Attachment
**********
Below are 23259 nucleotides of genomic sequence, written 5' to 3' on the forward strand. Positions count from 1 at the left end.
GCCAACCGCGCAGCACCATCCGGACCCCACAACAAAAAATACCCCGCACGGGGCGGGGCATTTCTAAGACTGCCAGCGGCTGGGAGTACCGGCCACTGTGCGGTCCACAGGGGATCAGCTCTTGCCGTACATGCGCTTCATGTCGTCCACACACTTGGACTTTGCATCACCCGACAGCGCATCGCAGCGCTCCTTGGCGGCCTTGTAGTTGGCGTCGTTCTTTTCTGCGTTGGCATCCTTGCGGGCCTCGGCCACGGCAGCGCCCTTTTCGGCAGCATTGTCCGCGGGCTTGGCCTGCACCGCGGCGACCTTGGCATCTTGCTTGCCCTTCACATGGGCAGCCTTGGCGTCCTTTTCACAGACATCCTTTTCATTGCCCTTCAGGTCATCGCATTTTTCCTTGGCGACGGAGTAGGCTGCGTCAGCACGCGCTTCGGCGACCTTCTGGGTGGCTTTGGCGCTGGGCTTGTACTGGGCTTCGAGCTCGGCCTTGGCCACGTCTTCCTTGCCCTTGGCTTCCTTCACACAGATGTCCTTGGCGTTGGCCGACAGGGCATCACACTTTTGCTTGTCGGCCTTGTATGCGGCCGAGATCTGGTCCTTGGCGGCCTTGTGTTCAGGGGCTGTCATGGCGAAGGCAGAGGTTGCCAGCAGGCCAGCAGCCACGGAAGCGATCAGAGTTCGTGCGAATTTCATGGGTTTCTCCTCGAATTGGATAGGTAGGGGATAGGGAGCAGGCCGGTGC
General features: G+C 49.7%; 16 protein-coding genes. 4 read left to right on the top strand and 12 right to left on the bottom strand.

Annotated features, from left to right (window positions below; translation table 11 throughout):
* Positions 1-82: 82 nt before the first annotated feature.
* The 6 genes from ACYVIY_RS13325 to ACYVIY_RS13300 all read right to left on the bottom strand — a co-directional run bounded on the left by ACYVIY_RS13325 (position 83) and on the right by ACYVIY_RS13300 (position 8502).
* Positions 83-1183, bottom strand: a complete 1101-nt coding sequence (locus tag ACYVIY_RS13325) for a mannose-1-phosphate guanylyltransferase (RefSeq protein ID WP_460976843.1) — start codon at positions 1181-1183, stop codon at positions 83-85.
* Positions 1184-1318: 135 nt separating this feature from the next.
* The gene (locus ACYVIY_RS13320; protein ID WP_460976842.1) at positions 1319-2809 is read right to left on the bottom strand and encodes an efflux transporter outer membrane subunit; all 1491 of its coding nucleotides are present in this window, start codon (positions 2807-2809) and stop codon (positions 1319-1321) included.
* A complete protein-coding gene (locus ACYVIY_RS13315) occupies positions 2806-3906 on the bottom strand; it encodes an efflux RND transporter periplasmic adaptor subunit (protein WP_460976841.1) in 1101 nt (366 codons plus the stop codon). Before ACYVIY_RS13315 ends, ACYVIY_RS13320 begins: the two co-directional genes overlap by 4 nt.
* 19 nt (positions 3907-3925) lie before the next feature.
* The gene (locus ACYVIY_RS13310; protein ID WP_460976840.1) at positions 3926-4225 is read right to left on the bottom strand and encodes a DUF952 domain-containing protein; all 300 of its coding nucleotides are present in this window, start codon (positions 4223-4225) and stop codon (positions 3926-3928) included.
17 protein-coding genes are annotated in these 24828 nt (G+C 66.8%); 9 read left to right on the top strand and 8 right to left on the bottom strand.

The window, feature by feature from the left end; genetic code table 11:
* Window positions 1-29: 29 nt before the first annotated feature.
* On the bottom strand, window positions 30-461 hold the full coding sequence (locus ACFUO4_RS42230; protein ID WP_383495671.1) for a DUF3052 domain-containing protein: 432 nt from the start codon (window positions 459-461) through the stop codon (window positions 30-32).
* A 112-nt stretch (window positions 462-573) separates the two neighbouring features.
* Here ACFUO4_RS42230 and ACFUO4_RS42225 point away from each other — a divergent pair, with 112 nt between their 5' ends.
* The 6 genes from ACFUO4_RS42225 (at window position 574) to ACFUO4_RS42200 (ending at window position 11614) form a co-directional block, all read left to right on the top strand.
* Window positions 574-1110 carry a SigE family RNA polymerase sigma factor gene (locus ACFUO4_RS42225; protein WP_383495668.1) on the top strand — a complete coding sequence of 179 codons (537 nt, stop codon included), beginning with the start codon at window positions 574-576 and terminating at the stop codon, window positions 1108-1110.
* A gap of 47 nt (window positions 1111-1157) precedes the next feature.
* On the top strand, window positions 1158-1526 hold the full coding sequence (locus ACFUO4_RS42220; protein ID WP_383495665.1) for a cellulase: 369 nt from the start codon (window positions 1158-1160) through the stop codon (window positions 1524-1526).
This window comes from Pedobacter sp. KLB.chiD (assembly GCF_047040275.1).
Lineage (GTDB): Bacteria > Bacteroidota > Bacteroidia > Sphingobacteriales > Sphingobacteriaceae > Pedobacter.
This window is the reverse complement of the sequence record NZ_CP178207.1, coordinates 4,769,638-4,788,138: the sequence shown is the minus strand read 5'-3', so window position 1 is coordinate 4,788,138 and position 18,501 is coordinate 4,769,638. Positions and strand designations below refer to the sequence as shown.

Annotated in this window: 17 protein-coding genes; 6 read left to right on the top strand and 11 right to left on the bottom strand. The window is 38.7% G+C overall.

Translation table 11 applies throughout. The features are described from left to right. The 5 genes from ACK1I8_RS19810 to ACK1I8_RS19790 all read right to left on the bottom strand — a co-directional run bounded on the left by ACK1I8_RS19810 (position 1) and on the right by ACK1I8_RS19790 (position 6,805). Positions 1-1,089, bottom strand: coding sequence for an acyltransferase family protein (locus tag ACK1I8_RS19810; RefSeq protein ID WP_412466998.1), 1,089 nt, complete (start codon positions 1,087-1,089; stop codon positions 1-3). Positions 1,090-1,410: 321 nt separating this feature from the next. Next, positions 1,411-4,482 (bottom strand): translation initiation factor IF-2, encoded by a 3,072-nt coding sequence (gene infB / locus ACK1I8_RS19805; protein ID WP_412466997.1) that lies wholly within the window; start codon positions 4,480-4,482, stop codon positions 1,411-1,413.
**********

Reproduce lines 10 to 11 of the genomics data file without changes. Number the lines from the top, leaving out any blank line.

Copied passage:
* A complete protein-coding gene (locus ACYVIY_RS13315) occupies positions 2806-3906 on the bottom strand; it encodes an efflux RND transporter periplasmic adaptor subunit (protein WP_460976841.1) in 1101 nt (366 codons plus the stop codon). Before ACYVIY_RS13315 ends, ACYVIY_RS13320 begins: the two co-directional genes overlap by 4 nt.
* 19 nt (positions 3907-3925) lie before the next feature.